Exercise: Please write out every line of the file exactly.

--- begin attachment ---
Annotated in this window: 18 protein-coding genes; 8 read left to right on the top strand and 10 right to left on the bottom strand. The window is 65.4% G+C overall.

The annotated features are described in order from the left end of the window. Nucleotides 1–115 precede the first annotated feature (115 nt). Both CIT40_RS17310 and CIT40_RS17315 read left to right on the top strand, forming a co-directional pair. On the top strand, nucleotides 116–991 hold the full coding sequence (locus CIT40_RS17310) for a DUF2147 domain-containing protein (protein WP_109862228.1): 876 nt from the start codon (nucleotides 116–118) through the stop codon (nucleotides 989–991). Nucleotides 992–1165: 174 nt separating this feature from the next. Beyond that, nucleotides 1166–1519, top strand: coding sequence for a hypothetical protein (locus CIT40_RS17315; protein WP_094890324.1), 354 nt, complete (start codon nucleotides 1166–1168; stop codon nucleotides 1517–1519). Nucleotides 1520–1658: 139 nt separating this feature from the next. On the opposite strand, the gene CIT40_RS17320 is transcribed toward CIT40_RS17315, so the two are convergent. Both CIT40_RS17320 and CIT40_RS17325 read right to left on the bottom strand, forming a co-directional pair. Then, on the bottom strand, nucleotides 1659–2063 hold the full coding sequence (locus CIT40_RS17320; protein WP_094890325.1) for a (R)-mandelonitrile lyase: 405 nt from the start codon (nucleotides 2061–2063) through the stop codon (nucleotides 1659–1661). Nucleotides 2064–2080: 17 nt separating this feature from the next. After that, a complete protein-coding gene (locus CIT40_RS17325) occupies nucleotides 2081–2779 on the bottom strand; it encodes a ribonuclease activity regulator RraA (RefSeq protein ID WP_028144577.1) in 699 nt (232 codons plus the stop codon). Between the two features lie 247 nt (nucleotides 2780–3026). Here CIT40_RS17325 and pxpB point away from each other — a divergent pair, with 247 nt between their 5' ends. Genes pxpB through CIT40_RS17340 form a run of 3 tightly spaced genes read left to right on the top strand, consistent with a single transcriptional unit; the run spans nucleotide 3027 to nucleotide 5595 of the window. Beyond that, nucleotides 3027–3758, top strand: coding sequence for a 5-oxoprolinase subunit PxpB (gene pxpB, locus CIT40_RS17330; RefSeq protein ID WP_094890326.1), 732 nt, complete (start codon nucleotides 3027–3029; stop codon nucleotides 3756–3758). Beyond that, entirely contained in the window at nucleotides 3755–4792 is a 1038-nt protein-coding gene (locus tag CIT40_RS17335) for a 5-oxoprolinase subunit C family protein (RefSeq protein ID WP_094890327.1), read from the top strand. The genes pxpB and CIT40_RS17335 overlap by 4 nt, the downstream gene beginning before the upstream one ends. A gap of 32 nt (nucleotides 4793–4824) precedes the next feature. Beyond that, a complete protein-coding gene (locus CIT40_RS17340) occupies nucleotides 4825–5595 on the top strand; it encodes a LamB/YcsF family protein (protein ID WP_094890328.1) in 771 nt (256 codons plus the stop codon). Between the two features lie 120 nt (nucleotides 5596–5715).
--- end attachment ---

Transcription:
Annotated in this window: 18 protein-coding genes; 8 read left to right on the top strand and 10 right to left on the bottom strand. The window is 65.4% G+C overall.

The annotated features are described in order from the left end of the window. Nucleotides 1–115 precede the first annotated feature (115 nt). Both CIT40_RS17310 and CIT40_RS17315 read left to right on the top strand, forming a co-directional pair. On the top strand, nucleotides 116–991 hold the full coding sequence (locus CIT40_RS17310) for a DUF2147 domain-containing protein (protein WP_109862228.1): 876 nt from the start codon (nucleotides 116–118) through the stop codon (nucleotides 989–991). Nucleotides 992–1165: 174 nt separating this feature from the next. Beyond that, nucleotides 1166–1519, top strand: coding sequence for a hypothetical protein (locus CIT40_RS17315; protein WP_094890324.1), 354 nt, complete (start codon nucleotides 1166–1168; stop codon nucleotides 1517–1519). Nucleotides 1520–1658: 139 nt separating this feature from the next. On the opposite strand, the gene CIT40_RS17320 is transcribed toward CIT40_RS17315, so the two are convergent. Both CIT40_RS17320 and CIT40_RS17325 read right to left on the bottom strand, forming a co-directional pair. Then, on the bottom strand, nucleotides 1659–2063 hold the full coding sequence (locus CIT40_RS17320; protein WP_094890325.1) for a (R)-mandelonitrile lyase: 405 nt from the start codon (nucleotides 2061–2063) through the stop codon (nucleotides 1659–1661). Nucleotides 2064–2080: 17 nt separating this feature from the next. After that, a complete protein-coding gene (locus CIT40_RS17325) occupies nucleotides 2081–2779 on the bottom strand; it encodes a ribonuclease activity regulator RraA (RefSeq protein ID WP_028144577.1) in 699 nt (232 codons plus the stop codon). Between the two features lie 247 nt (nucleotides 2780–3026). Here CIT40_RS17325 and pxpB point away from each other — a divergent pair, with 247 nt between their 5' ends. Genes pxpB through CIT40_RS17340 form a run of 3 tightly spaced genes read left to right on the top strand, consistent with a single transcriptional unit; the run spans nucleotide 3027 to nucleotide 5595 of the window. Beyond that, nucleotides 3027–3758, top strand: coding sequence for a 5-oxoprolinase subunit PxpB (gene pxpB, locus CIT40_RS17330; RefSeq protein ID WP_094890326.1), 732 nt, complete (start codon nucleotides 3027–3029; stop codon nucleotides 3756–3758). Beyond that, entirely contained in the window at nucleotides 3755–4792 is a 1038-nt protein-coding gene (locus tag CIT40_RS17335) for a 5-oxoprolinase subunit C family protein (RefSeq protein ID WP_094890327.1), read from the top strand. The genes pxpB and CIT40_RS17335 overlap by 4 nt, the downstream gene beginning before the upstream one ends. A gap of 32 nt (nucleotides 4793–4824) precedes the next feature. Beyond that, a complete protein-coding gene (locus CIT40_RS17340) occupies nucleotides 4825–5595 on the top strand; it encodes a LamB/YcsF family protein (protein ID WP_094890328.1) in 771 nt (256 codons plus the stop codon). Between the two features lie 120 nt (nucleotides 5596–5715).